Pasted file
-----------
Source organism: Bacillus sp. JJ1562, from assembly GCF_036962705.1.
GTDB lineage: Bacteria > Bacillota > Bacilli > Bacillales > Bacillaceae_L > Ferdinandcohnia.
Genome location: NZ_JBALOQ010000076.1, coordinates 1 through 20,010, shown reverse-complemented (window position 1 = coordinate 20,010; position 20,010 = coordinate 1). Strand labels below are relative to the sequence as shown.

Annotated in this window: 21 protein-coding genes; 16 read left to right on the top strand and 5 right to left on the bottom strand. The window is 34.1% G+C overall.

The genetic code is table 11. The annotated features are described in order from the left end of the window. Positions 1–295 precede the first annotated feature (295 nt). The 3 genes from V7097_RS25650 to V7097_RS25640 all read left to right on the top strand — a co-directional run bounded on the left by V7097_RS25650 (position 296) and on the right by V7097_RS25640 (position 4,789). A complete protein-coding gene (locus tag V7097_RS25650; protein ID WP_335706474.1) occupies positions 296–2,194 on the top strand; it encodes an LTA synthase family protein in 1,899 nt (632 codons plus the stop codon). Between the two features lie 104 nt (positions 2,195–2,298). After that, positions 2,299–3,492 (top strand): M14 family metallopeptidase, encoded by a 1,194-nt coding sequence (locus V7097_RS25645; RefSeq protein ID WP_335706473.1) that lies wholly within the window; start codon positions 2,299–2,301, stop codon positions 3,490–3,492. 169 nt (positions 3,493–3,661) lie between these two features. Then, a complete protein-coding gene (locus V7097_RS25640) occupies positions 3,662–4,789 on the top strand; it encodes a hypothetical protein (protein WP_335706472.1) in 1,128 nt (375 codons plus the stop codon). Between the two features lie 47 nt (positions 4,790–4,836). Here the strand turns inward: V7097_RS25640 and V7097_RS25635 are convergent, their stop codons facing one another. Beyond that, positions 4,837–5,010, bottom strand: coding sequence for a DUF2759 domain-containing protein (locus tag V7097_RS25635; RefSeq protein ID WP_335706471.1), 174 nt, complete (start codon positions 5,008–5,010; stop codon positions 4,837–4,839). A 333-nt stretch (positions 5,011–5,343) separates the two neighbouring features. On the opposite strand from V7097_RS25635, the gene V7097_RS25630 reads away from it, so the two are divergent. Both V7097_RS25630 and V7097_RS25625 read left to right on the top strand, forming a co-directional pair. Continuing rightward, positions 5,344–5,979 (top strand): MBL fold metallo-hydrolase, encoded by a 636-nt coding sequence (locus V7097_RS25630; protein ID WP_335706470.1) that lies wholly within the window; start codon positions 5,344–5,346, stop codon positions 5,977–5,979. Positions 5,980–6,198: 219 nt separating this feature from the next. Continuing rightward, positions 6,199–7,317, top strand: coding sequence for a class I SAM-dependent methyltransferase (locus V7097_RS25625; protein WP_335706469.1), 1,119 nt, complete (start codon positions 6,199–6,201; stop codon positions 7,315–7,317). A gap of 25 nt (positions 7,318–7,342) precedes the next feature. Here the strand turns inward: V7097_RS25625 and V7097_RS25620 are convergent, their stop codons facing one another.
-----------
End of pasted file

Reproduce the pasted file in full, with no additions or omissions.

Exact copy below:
Source organism: Bacillus sp. JJ1562, from assembly GCF_036962705.1.
GTDB lineage: Bacteria > Bacillota > Bacilli > Bacillales > Bacillaceae_L > Ferdinandcohnia.
Genome location: NZ_JBALOQ010000076.1, coordinates 1 through 20,010, shown reverse-complemented (window position 1 = coordinate 20,010; position 20,010 = coordinate 1). Strand labels below are relative to the sequence as shown.

Annotated in this window: 21 protein-coding genes; 16 read left to right on the top strand and 5 right to left on the bottom strand. The window is 34.1% G+C overall.

The genetic code is table 11. The annotated features are described in order from the left end of the window. Positions 1–295 precede the first annotated feature (295 nt). The 3 genes from V7097_RS25650 to V7097_RS25640 all read left to right on the top strand — a co-directional run bounded on the left by V7097_RS25650 (position 296) and on the right by V7097_RS25640 (position 4,789). A complete protein-coding gene (locus tag V7097_RS25650; protein ID WP_335706474.1) occupies positions 296–2,194 on the top strand; it encodes an LTA synthase family protein in 1,899 nt (632 codons plus the stop codon). Between the two features lie 104 nt (positions 2,195–2,298). After that, positions 2,299–3,492 (top strand): M14 family metallopeptidase, encoded by a 1,194-nt coding sequence (locus V7097_RS25645; RefSeq protein ID WP_335706473.1) that lies wholly within the window; start codon positions 2,299–2,301, stop codon positions 3,490–3,492. 169 nt (positions 3,493–3,661) lie between these two features. Then, a complete protein-coding gene (locus V7097_RS25640) occupies positions 3,662–4,789 on the top strand; it encodes a hypothetical protein (protein WP_335706472.1) in 1,128 nt (375 codons plus the stop codon). Between the two features lie 47 nt (positions 4,790–4,836). Here the strand turns inward: V7097_RS25640 and V7097_RS25635 are convergent, their stop codons facing one another. Beyond that, positions 4,837–5,010, bottom strand: coding sequence for a DUF2759 domain-containing protein (locus tag V7097_RS25635; RefSeq protein ID WP_335706471.1), 174 nt, complete (start codon positions 5,008–5,010; stop codon positions 4,837–4,839). A 333-nt stretch (positions 5,011–5,343) separates the two neighbouring features. On the opposite strand from V7097_RS25635, the gene V7097_RS25630 reads away from it, so the two are divergent. Both V7097_RS25630 and V7097_RS25625 read left to right on the top strand, forming a co-directional pair. Continuing rightward, positions 5,344–5,979 (top strand): MBL fold metallo-hydrolase, encoded by a 636-nt coding sequence (locus V7097_RS25630; protein ID WP_335706470.1) that lies wholly within the window; start codon positions 5,344–5,346, stop codon positions 5,977–5,979. Positions 5,980–6,198: 219 nt separating this feature from the next. Continuing rightward, positions 6,199–7,317, top strand: coding sequence for a class I SAM-dependent methyltransferase (locus V7097_RS25625; protein WP_335706469.1), 1,119 nt, complete (start codon positions 6,199–6,201; stop codon positions 7,315–7,317). A gap of 25 nt (positions 7,318–7,342) precedes the next feature. Here the strand turns inward: V7097_RS25625 and V7097_RS25620 are convergent, their stop codons facing one another.